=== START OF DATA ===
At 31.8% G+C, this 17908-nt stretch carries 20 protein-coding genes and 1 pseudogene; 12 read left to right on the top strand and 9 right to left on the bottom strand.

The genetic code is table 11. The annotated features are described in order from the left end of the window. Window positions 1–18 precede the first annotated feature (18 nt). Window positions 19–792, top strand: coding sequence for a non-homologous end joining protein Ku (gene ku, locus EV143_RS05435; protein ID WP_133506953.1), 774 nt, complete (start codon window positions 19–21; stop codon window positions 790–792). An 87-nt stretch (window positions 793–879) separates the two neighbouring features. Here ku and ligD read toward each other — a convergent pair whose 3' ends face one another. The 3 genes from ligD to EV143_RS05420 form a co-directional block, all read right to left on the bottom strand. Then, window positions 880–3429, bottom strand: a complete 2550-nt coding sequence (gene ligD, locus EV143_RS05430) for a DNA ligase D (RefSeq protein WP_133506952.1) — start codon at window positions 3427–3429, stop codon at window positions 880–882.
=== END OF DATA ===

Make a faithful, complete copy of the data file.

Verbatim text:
At 31.8% G+C, this 17908-nt stretch carries 20 protein-coding genes and 1 pseudogene; 12 read left to right on the top strand and 9 right to left on the bottom strand.

The genetic code is table 11. The annotated features are described in order from the left end of the window. Window positions 1–18 precede the first annotated feature (18 nt). Window positions 19–792, top strand: coding sequence for a non-homologous end joining protein Ku (gene ku, locus EV143_RS05435; protein ID WP_133506953.1), 774 nt, complete (start codon window positions 19–21; stop codon window positions 790–792). An 87-nt stretch (window positions 793–879) separates the two neighbouring features. Here ku and ligD read toward each other — a convergent pair whose 3' ends face one another. The 3 genes from ligD to EV143_RS05420 form a co-directional block, all read right to left on the bottom strand. Then, window positions 880–3429, bottom strand: a complete 2550-nt coding sequence (gene ligD, locus EV143_RS05430) for a DNA ligase D (RefSeq protein WP_133506952.1) — start codon at window positions 3427–3429, stop codon at window positions 880–882.